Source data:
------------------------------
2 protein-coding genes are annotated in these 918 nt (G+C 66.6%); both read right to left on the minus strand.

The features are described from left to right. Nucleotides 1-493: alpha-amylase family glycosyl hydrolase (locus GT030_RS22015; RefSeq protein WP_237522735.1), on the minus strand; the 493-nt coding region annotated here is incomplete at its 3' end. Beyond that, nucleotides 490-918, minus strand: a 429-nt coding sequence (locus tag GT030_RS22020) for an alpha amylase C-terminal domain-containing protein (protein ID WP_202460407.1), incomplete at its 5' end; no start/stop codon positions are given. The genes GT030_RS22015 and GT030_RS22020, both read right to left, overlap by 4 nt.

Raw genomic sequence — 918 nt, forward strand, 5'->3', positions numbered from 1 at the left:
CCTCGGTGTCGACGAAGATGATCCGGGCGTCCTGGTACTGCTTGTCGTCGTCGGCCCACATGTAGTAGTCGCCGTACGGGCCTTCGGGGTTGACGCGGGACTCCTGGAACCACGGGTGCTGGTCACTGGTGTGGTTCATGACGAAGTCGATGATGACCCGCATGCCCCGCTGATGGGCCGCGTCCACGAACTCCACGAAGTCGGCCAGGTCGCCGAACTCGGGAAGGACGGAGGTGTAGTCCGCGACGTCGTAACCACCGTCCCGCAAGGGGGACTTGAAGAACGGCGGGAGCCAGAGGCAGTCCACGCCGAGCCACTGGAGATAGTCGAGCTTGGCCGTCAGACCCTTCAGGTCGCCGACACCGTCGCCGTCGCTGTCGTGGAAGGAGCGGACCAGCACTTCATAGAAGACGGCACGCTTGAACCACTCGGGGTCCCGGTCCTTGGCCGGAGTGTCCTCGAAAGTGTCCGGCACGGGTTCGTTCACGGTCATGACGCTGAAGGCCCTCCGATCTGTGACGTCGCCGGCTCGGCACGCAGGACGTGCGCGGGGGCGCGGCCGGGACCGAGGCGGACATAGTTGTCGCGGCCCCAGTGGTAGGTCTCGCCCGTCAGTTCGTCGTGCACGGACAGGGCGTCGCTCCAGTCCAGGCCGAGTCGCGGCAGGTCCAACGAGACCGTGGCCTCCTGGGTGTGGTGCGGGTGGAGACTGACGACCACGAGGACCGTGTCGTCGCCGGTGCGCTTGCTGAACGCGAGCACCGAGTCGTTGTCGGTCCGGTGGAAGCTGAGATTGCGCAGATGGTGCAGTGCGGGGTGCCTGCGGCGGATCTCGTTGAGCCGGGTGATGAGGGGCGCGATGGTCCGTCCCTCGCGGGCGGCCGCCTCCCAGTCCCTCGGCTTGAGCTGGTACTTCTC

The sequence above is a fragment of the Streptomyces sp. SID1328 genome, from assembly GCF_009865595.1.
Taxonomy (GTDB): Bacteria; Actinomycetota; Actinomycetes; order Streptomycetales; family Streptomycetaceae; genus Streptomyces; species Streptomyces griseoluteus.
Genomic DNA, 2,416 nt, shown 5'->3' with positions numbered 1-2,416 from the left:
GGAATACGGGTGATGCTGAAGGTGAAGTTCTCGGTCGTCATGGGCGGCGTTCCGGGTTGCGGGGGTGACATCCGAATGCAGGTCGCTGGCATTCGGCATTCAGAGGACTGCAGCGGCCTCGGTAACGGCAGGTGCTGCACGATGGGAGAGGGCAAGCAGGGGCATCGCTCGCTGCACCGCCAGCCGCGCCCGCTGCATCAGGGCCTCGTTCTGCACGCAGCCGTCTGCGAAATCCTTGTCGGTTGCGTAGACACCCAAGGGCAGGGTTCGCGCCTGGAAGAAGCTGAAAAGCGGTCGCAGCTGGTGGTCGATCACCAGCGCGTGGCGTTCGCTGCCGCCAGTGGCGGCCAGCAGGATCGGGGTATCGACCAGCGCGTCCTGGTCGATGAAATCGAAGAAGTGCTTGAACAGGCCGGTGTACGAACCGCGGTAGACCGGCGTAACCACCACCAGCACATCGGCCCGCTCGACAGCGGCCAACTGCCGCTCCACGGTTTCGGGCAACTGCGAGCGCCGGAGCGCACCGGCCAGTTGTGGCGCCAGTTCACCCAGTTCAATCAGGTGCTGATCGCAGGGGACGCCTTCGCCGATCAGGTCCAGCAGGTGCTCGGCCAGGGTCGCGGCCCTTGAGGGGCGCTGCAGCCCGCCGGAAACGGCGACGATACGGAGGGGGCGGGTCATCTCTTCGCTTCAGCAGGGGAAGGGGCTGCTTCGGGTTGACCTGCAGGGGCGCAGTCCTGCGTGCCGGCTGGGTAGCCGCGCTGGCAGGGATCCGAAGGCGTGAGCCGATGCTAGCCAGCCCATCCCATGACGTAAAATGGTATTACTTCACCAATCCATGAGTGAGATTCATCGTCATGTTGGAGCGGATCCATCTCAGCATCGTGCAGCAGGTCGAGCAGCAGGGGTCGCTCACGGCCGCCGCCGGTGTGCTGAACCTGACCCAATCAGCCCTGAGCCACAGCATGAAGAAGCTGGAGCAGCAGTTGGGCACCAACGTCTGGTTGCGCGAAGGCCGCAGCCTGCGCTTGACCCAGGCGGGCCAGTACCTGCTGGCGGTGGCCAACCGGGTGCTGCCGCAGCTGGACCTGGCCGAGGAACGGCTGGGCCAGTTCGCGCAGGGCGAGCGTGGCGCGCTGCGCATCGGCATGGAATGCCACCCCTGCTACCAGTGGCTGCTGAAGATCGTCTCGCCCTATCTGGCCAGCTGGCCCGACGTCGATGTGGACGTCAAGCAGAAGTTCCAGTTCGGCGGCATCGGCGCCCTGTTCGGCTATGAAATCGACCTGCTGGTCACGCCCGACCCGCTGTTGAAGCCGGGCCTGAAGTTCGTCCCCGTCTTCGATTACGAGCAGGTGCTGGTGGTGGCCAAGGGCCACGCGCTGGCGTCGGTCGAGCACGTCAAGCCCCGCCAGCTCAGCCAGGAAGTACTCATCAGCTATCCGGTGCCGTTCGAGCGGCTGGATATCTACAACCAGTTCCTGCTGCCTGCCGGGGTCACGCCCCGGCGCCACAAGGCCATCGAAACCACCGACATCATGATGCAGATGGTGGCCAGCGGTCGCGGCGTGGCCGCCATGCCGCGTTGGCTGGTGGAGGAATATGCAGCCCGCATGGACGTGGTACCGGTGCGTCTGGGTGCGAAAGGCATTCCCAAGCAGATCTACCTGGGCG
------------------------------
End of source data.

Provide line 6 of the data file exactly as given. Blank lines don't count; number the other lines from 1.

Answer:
Taxonomy (GTDB): Bacteria; Actinomycetota; Actinomycetes; order Streptomycetales; family Streptomycetaceae; genus Streptomyces; species Streptomyces griseoluteus.